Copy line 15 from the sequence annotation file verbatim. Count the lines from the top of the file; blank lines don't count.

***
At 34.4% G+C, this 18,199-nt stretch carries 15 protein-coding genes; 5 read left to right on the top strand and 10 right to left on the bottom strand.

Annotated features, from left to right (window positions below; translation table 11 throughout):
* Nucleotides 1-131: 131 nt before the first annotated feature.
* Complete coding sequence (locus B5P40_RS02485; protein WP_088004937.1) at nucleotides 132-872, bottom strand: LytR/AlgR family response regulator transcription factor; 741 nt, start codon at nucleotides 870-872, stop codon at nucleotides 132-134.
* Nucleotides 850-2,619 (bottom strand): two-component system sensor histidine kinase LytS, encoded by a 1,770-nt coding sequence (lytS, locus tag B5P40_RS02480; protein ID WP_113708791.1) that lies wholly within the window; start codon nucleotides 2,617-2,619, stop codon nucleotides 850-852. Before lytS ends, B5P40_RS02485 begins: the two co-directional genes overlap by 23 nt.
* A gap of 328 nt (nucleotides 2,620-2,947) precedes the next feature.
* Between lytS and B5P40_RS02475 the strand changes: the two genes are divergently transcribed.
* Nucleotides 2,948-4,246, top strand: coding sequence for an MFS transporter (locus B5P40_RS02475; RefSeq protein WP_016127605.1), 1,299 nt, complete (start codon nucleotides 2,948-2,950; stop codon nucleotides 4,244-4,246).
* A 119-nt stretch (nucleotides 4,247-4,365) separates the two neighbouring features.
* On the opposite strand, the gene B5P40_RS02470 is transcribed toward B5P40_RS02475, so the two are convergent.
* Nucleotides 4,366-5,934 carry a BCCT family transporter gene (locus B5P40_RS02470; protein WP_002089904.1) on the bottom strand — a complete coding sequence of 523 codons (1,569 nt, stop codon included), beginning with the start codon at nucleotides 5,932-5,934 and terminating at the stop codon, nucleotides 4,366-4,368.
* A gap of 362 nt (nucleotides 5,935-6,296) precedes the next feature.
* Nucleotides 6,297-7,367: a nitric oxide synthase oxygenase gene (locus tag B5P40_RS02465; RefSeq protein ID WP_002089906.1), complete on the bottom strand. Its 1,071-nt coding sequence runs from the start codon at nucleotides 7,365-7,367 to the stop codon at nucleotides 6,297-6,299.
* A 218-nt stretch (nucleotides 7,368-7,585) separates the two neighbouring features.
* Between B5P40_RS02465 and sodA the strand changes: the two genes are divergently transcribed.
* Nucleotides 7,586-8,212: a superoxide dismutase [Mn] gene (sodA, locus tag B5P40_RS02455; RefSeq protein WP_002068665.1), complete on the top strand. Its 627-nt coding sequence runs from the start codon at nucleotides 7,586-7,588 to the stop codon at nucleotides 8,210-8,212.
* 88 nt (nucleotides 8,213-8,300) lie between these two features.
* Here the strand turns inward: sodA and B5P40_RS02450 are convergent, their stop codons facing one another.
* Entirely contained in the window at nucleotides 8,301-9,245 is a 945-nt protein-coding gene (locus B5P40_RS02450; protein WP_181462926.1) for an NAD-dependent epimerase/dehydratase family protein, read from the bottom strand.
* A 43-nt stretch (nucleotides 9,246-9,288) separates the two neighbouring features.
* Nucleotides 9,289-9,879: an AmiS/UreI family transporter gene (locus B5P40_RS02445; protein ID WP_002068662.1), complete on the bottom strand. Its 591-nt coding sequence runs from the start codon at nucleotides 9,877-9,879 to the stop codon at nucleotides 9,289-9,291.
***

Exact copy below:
* Between B5P40_RS02465 and sodA the strand changes: the two genes are divergently transcribed.